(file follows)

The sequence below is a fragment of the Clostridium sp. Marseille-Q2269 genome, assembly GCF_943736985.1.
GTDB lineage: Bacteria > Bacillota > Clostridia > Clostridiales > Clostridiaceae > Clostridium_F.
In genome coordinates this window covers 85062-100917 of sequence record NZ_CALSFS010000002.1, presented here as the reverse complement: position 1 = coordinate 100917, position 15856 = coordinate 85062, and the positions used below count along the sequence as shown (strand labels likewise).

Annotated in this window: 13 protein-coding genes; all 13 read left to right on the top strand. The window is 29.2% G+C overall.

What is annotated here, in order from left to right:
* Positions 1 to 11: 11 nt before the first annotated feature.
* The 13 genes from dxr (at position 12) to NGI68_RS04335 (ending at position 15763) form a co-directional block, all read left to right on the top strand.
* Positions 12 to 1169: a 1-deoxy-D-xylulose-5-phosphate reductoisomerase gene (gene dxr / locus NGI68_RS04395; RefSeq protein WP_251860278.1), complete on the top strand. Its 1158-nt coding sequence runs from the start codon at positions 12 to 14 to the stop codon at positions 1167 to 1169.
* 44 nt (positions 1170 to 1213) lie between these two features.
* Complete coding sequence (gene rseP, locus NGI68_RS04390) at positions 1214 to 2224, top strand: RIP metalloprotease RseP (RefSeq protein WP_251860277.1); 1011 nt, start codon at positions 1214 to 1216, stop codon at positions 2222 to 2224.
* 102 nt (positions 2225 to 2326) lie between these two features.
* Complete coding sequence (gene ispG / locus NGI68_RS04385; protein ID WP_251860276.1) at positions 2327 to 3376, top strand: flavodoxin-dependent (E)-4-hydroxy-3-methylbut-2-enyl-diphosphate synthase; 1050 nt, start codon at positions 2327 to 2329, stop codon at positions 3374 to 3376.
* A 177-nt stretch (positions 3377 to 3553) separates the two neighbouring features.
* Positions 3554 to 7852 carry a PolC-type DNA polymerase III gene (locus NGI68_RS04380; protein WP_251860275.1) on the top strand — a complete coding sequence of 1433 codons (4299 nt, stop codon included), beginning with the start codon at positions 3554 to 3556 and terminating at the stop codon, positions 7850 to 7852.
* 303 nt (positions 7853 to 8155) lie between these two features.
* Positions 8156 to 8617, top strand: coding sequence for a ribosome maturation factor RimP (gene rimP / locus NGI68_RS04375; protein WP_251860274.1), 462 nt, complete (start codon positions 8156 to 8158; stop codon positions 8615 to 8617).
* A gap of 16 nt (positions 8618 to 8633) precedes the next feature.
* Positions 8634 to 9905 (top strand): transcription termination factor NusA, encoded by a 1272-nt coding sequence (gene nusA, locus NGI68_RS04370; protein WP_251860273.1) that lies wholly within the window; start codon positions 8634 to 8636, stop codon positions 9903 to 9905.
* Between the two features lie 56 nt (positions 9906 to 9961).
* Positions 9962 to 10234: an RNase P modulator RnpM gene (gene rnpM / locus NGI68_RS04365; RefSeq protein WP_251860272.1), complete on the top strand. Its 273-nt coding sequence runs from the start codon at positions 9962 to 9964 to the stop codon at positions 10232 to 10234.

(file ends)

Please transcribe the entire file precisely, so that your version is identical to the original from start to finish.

The sequence below is a fragment of the Clostridium sp. Marseille-Q2269 genome, assembly GCF_943736985.1.
GTDB lineage: Bacteria > Bacillota > Clostridia > Clostridiales > Clostridiaceae > Clostridium_F.
In genome coordinates this window covers 85062-100917 of sequence record NZ_CALSFS010000002.1, presented here as the reverse complement: position 1 = coordinate 100917, position 15856 = coordinate 85062, and the positions used below count along the sequence as shown (strand labels likewise).

Annotated in this window: 13 protein-coding genes; all 13 read left to right on the top strand. The window is 29.2% G+C overall.

What is annotated here, in order from left to right:
* Positions 1 to 11: 11 nt before the first annotated feature.
* The 13 genes from dxr (at position 12) to NGI68_RS04335 (ending at position 15763) form a co-directional block, all read left to right on the top strand.
* Positions 12 to 1169: a 1-deoxy-D-xylulose-5-phosphate reductoisomerase gene (gene dxr / locus NGI68_RS04395; RefSeq protein WP_251860278.1), complete on the top strand. Its 1158-nt coding sequence runs from the start codon at positions 12 to 14 to the stop codon at positions 1167 to 1169.
* 44 nt (positions 1170 to 1213) lie between these two features.
* Complete coding sequence (gene rseP, locus NGI68_RS04390) at positions 1214 to 2224, top strand: RIP metalloprotease RseP (RefSeq protein WP_251860277.1); 1011 nt, start codon at positions 1214 to 1216, stop codon at positions 2222 to 2224.
* 102 nt (positions 2225 to 2326) lie between these two features.
* Complete coding sequence (gene ispG / locus NGI68_RS04385; protein ID WP_251860276.1) at positions 2327 to 3376, top strand: flavodoxin-dependent (E)-4-hydroxy-3-methylbut-2-enyl-diphosphate synthase; 1050 nt, start codon at positions 2327 to 2329, stop codon at positions 3374 to 3376.
* A 177-nt stretch (positions 3377 to 3553) separates the two neighbouring features.
* Positions 3554 to 7852 carry a PolC-type DNA polymerase III gene (locus NGI68_RS04380; protein WP_251860275.1) on the top strand — a complete coding sequence of 1433 codons (4299 nt, stop codon included), beginning with the start codon at positions 3554 to 3556 and terminating at the stop codon, positions 7850 to 7852.
* 303 nt (positions 7853 to 8155) lie between these two features.
* Positions 8156 to 8617, top strand: coding sequence for a ribosome maturation factor RimP (gene rimP / locus NGI68_RS04375; protein WP_251860274.1), 462 nt, complete (start codon positions 8156 to 8158; stop codon positions 8615 to 8617).
* A gap of 16 nt (positions 8618 to 8633) precedes the next feature.
* Positions 8634 to 9905 (top strand): transcription termination factor NusA, encoded by a 1272-nt coding sequence (gene nusA, locus NGI68_RS04370; protein WP_251860273.1) that lies wholly within the window; start codon positions 8634 to 8636, stop codon positions 9903 to 9905.
* Between the two features lie 56 nt (positions 9906 to 9961).
* Positions 9962 to 10234: an RNase P modulator RnpM gene (gene rnpM / locus NGI68_RS04365; RefSeq protein WP_251860272.1), complete on the top strand. Its 273-nt coding sequence runs from the start codon at positions 9962 to 9964 to the stop codon at positions 10232 to 10234.